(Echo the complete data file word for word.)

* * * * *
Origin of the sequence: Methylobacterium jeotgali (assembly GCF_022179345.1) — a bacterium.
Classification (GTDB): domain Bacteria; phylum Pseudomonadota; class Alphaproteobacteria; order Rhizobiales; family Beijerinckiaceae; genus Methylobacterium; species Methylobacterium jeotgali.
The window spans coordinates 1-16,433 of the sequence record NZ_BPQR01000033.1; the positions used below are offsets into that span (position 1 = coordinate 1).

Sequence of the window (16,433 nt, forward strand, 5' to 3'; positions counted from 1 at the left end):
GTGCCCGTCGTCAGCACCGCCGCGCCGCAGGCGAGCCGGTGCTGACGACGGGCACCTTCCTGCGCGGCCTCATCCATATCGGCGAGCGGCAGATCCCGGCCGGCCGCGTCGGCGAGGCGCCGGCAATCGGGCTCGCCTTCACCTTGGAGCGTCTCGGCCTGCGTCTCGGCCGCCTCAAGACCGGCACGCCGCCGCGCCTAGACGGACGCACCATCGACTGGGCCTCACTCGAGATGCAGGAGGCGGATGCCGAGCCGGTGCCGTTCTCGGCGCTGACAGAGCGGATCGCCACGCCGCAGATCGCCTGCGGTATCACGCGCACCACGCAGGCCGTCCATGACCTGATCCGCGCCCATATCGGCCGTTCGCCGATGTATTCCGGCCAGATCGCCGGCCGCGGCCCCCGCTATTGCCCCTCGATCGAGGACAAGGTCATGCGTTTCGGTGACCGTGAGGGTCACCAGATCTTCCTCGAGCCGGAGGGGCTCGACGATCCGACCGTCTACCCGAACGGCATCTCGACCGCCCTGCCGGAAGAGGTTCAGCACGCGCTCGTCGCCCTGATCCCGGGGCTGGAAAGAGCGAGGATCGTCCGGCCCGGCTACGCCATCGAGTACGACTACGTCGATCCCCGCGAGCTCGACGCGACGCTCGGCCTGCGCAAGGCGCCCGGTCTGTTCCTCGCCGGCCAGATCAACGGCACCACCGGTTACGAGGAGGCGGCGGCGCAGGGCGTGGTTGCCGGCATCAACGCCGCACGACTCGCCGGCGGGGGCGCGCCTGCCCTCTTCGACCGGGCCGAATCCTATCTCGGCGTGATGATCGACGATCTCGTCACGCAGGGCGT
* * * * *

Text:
Origin of the sequence: Methylobacterium jeotgali (assembly GCF_022179345.1) — a bacterium.
Classification (GTDB): domain Bacteria; phylum Pseudomonadota; class Alphaproteobacteria; order Rhizobiales; family Beijerinckiaceae; genus Methylobacterium; species Methylobacterium jeotgali.
The window spans coordinates 1-16,433 of the sequence record NZ_BPQR01000033.1; the positions used below are offsets into that span (position 1 = coordinate 1).

Sequence of the window (16,433 nt, forward strand, 5' to 3'; positions counted from 1 at the left end):
GTGCCCGTCGTCAGCACCGCCGCGCCGCAGGCGAGCCGGTGCTGACGACGGGCACCTTCCTGCGCGGCCTCATCCATATCGGCGAGCGGCAGATCCCGGCCGGCCGCGTCGGCGAGGCGCCGGCAATCGGGCTCGCCTTCACCTTGGAGCGTCTCGGCCTGCGTCTCGGCCGCCTCAAGACCGGCACGCCGCCGCGCCTAGACGGACGCACCATCGACTGGGCCTCACTCGAGATGCAGGAGGCGGATGCCGAGCCGGTGCCGTTCTCGGCGCTGACAGAGCGGATCGCCACGCCGCAGATCGCCTGCGGTATCACGCGCACCACGCAGGCCGTCCATGACCTGATCCGCGCCCATATCGGCCGTTCGCCGATGTATTCCGGCCAGATCGCCGGCCGCGGCCCCCGCTATTGCCCCTCGATCGAGGACAAGGTCATGCGTTTCGGTGACCGTGAGGGTCACCAGATCTTCCTCGAGCCGGAGGGGCTCGACGATCCGACCGTCTACCCGAACGGCATCTCGACCGCCCTGCCGGAAGAGGTTCAGCACGCGCTCGTCGCCCTGATCCCGGGGCTGGAAAGAGCGAGGATCGTCCGGCCCGGCTACGCCATCGAGTACGACTACGTCGATCCCCGCGAGCTCGACGCGACGCTCGGCCTGCGCAAGGCGCCCGGTCTGTTCCTCGCCGGCCAGATCAACGGCACCACCGGTTACGAGGAGGCGGCGGCGCAGGGCGTGGTTGCCGGCATCAACGCCGCACGACTCGCCGGCGGGGGCGCGCCTGCCCTCTTCGACCGGGCCGAATCCTATCTCGGCGTGATGATCGACGATCTCGTCACGCAGGGCGT